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- A shot in the arm for pharmacy
MONTREAL Care offered to patients improved when physicians collaborated with community pharmacists, according to a Canadian study published Monday in the Canadian Medical Association Journal.
Researchers at the Universite de Montreal and McGill University focused on patients with high cholesterol at risk for developing cardiovascular disease, recruiting 77 physicians, 108 pharmacists and 225 patients.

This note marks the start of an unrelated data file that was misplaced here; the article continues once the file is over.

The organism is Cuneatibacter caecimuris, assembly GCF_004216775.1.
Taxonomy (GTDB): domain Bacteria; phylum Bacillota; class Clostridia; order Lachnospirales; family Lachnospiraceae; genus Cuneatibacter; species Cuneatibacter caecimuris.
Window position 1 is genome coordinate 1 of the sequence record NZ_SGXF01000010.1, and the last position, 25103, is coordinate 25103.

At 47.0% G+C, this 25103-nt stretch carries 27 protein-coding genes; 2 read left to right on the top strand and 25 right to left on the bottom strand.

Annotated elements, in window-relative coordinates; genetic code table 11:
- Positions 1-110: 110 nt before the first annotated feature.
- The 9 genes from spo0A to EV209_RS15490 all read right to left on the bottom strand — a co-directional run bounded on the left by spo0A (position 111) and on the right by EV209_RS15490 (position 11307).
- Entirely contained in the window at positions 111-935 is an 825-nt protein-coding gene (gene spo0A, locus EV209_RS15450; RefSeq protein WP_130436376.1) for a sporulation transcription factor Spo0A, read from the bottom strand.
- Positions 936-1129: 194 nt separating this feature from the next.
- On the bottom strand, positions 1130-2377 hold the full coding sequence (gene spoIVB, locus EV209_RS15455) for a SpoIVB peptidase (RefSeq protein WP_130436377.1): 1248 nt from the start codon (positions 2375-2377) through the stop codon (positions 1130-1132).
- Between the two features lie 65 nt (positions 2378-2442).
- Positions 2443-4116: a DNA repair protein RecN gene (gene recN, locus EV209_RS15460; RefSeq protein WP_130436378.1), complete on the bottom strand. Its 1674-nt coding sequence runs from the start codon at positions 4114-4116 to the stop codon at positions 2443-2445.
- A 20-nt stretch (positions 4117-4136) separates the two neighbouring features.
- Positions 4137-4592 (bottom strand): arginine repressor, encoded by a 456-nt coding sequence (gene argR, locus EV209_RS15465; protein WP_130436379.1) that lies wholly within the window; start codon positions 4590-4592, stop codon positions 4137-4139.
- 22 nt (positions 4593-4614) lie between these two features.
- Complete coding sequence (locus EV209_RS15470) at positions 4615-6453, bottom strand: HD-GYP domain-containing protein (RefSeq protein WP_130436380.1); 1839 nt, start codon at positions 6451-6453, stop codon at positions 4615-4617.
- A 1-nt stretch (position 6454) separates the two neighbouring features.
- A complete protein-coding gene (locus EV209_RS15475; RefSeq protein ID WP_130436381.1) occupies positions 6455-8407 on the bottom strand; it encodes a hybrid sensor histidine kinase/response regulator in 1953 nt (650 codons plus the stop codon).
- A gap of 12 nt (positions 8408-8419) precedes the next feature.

The researchers found that while collaborative care did not significantly affect cholesterol control, more patients receiving it reported discussing lifestyle changes with pharmacists and implementing them, and their medication was adjusted to their needs more frequently.
“Many patients say they received VIP treatment from their pharmacist,” Universite de Montreal professor Lyne Lalonde said in a statement.